NBC’s ‘Dateline: The Informant’ narrates the story of Gary Thibodeau, a convicted felon in the abduction of 18-year-old cashier Heidi Allen from her workplace in April 1994 in New Haven, New York. While Gary was found guilty a year later, new evidence and testimonies emerged two decades later that aroused suspicion regarding him being the perpetrator. The episode follows how Gary’s defense counsel fought for years to reverse his conviction. If you’re interested in knowing what happened, we’ve your back. Let’s begin then, shall we?
Who Was Gary Thibodeau?
On April 3, 1994, Heidi Allen opened the D&W Convenience store by the corner of state Route 104 and state Route 104B in New Haven in Oswego County, New York, around 5:45 am. The 18-year-old had been working at the store as a cashier for more than two years. Her longtime boyfriend, Brett Law, was with her until the morning customers started pouring in. However, what seemed to be a typical day took a strange turn when the customers noticed the store was unattended around 8:00 am.
The concerned customers notified the authorities, and an officer from the Oswego County Sheriff’s Department stopped by around 8:12 am. The police suspected foul play when they noticed Heidi’s maroon station wagon in the parking lot and her personal belongings behind the store counter. However, Heidi was not found even after the detectives carried out a thorough search of the store. What was more perplexing was the store manager reporting no money had been stolen from the cash register.
Upon hearing the news of Heidi’s disappearance, Richard Thibodeau voluntarily contacted the police to tell them he had been at the store to buy two packets of cigarettes at around 7:30 am. Since the cash register noted no sale had been made after 7:42 am, Richard was possibly the last person to see Heidi alive. As the officers interviewed various witnesses at the store, some claimed to have seen a white van driving away from the store at the same time as the cashier’s disappearance.
The erstwhile undersheriff of the Oswego County Sheriff’s Office, Reuel Todd, stated on the show, “They noticed somebody driving very erratically, wrestling or struggling with somebody in a van.” Since Richard owned a similar kind of white van, the police began to consider him as a person of interest in the abduction case. After witnesses placed Richard and his brother, Gary Thibodeau, at the crime scene, the authorities put the brothers under surveillance.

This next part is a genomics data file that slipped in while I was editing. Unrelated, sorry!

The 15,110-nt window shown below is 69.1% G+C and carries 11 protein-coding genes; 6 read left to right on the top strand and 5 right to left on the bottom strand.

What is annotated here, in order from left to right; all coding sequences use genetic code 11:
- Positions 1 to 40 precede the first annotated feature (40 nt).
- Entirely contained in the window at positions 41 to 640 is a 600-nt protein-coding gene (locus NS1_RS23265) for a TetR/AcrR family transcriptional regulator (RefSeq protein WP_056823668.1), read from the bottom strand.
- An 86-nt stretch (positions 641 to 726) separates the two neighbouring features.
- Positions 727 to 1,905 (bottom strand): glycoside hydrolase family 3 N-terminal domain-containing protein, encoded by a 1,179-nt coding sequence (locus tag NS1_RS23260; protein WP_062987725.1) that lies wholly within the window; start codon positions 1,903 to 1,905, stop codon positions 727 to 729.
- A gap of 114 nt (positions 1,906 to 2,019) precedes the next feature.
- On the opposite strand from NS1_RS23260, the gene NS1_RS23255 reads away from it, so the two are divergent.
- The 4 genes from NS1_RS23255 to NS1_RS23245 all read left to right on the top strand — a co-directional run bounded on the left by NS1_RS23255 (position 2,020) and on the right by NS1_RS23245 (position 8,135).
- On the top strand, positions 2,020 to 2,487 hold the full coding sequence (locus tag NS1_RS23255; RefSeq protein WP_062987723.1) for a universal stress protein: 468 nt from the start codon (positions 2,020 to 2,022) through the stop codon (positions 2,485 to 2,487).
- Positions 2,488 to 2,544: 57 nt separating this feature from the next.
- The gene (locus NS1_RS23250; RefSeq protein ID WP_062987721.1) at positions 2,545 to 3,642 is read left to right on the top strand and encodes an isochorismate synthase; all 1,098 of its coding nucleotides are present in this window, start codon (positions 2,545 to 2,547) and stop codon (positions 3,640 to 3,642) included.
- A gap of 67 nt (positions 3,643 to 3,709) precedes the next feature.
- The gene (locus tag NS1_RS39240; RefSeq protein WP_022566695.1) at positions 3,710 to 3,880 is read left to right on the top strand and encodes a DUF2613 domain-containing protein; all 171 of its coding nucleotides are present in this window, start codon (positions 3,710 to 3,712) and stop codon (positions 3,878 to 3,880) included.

Gary claimed he was sleeping at his home on the morning of April 3, and his claim was corroborated by his girlfriend. However, Richard and Gary were arrested and charged with first-degree kidnapping after the investigators learned Gary had a warrant out for a drug charge. The brothers were tried separately in 1995, and a jury acquitted Richard of all charges. During his trial, two inmates alleged that Gary had confessed to them about killing Heidi as a part of a drug deal gone wrong. He was convicted and sentenced to 25 years to life in 1995.
How Did Gary Thibodeau Die?
In 1995, an appeals court upheld Gary’s conviction, and he continued to serve his prison sentence. For the following two decades, Gary claimed he was innocent, writing “Gary the Innocent” in the return address on the envelopes of any letter he mailed. Around two decades later, federal public defender Lisa Peebles filed a motion in July 2014 to reverse Gary’s conviction. She claimed that three other individuals were involved in Heidi’s case, citing the allegations raised by various informers, including Tonya Priest.
Lisa also alleged that the prosecutors did not turn over crucial evidence to Gary’s defense during his 1995 trial. According to her testimony on the show, Heidi was working as a teen drug informant under the false name “Julia Roberts.” She argued this information might have provided Gary’s defense counsel to build his case, though the authorities and prosecution continued to deny the claim. The hearing on Lisa’s motion began on January 2015 but was ultimately turned down in March 2016 by the presiding judge.
Lisa tried to present Gary’s case in front of a four-judge appellate bench in February 2017, but the court upheld his conviction in June 2017. Meanwhile, Gary, incarcerated at the Clinton Correctional Facility in Dannemora, was suffering from a severe lung condition. According to reports, the doctors had predicted that he would have about six months to live in late 2017. Lisa requested his release through medical parole. It was decided that his case would be heard by New York’s Court of Appeals.
However, the highest appellate court also decided 4-3 against reversing Gary’s conviction in June 2018. Meanwhile, Gary had been in hospice care for the past year in the hospital ward of the Coxsackie Correctional Facility, south of Albany. The 64-year-old died from complications related to COPD on August 12, 2018, less than two years away from his first possible parole hearing in January 2020. According to reports, Lisa had been planning a federal appeal, but Gary’s death closed the case, with him remaining to be convicted in Heidi’s abduction.
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